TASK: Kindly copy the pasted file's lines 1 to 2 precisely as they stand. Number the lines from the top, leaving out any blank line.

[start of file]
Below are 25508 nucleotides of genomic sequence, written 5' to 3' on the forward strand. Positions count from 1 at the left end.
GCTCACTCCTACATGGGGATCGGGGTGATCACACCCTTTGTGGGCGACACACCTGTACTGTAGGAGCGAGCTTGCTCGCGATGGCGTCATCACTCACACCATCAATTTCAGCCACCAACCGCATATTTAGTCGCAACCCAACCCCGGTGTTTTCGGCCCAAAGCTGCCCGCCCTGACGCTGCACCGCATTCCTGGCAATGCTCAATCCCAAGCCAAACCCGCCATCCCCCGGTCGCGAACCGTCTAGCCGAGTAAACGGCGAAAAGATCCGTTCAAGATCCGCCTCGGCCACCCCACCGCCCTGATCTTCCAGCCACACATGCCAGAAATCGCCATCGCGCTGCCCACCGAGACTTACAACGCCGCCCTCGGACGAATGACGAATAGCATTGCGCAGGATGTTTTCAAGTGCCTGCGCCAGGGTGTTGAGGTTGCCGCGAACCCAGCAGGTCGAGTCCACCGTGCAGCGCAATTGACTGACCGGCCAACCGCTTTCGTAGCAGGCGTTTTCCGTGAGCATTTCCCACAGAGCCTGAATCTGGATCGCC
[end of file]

Below are 25508 nucleotides of genomic sequence, written 5' to 3' on the forward strand. Positions count from 1 at the left end.
GCTCACTCCTACATGGGGATCGGGGTGATCACACCCTTTGTGGGCGACACACCTGTACTGTAGGAGCGAGCTTGCTCGCGATGGCGTCATCACTCACACCATCAATTTCAGCCACCAACCGCATATTTAGTCGCAACCCAACCCCGGTGTTTTCGGCCCAAAGCTGCCCGCCCTGACGCTGCACCGCATTCCTGGCAATGCTCAATCCCAAGCCAAACCCGCCATCCCCCGGTCGCGAACCGTCTAGCCGAGTAAACGGCGAAAAGATCCGTTCAAGATCCGCCTCGGCCACCCCACCGCCCTGATCTTCCAGCCACACATGCCAGAAATCGCCATCGCGCTGCCCACCGAGACTTACAACGCCGCCCTCGGACGAATGACGAATAGCATTGCGCAGGATGTTTTCAAGTGCCTGCGCCAGGGTGTTGAGGTTGCCGCGAACCCAGCAGGTCGAGTCCACCGTGCAGCGCAATTGACTGACCGGCCAACCGCTTTCGTAGCAGGCGTTTTCCGTGAGCATTTCCCACAGAGCCTGAATCTGGATCGCC